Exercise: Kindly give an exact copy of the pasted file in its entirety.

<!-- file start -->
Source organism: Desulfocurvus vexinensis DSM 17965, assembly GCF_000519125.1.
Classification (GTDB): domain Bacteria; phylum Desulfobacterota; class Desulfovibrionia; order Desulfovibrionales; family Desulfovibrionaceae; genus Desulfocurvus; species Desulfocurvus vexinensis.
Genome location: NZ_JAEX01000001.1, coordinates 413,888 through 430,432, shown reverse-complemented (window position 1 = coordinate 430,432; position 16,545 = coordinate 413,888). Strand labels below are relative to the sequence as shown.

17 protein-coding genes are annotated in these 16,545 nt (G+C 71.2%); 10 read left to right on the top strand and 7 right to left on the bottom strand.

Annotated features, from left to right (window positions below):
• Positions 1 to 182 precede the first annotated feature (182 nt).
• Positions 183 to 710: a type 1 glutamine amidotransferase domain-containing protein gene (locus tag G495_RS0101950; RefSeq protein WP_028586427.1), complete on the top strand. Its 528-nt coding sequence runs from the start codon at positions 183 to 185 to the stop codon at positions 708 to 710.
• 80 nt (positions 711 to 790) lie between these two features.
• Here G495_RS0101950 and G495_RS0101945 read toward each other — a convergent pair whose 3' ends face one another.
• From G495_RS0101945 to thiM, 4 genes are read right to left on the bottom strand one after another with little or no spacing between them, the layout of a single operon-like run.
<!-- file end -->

Source organism: Desulfocurvus vexinensis DSM 17965, assembly GCF_000519125.1.
Classification (GTDB): domain Bacteria; phylum Desulfobacterota; class Desulfovibrionia; order Desulfovibrionales; family Desulfovibrionaceae; genus Desulfocurvus; species Desulfocurvus vexinensis.
Genome location: NZ_JAEX01000001.1, coordinates 413,888 through 430,432, shown reverse-complemented (window position 1 = coordinate 430,432; position 16,545 = coordinate 413,888). Strand labels below are relative to the sequence as shown.

17 protein-coding genes are annotated in these 16,545 nt (G+C 71.2%); 10 read left to right on the top strand and 7 right to left on the bottom strand.

Annotated features, from left to right (window positions below):
• Positions 1 to 182 precede the first annotated feature (182 nt).
• Positions 183 to 710: a type 1 glutamine amidotransferase domain-containing protein gene (locus tag G495_RS0101950; RefSeq protein WP_028586427.1), complete on the top strand. Its 528-nt coding sequence runs from the start codon at positions 183 to 185 to the stop codon at positions 708 to 710.
• 80 nt (positions 711 to 790) lie between these two features.
• Here G495_RS0101950 and G495_RS0101945 read toward each other — a convergent pair whose 3' ends face one another.
• From G495_RS0101945 to thiM, 4 genes are read right to left on the bottom strand one after another with little or no spacing between them, the layout of a single operon-like run.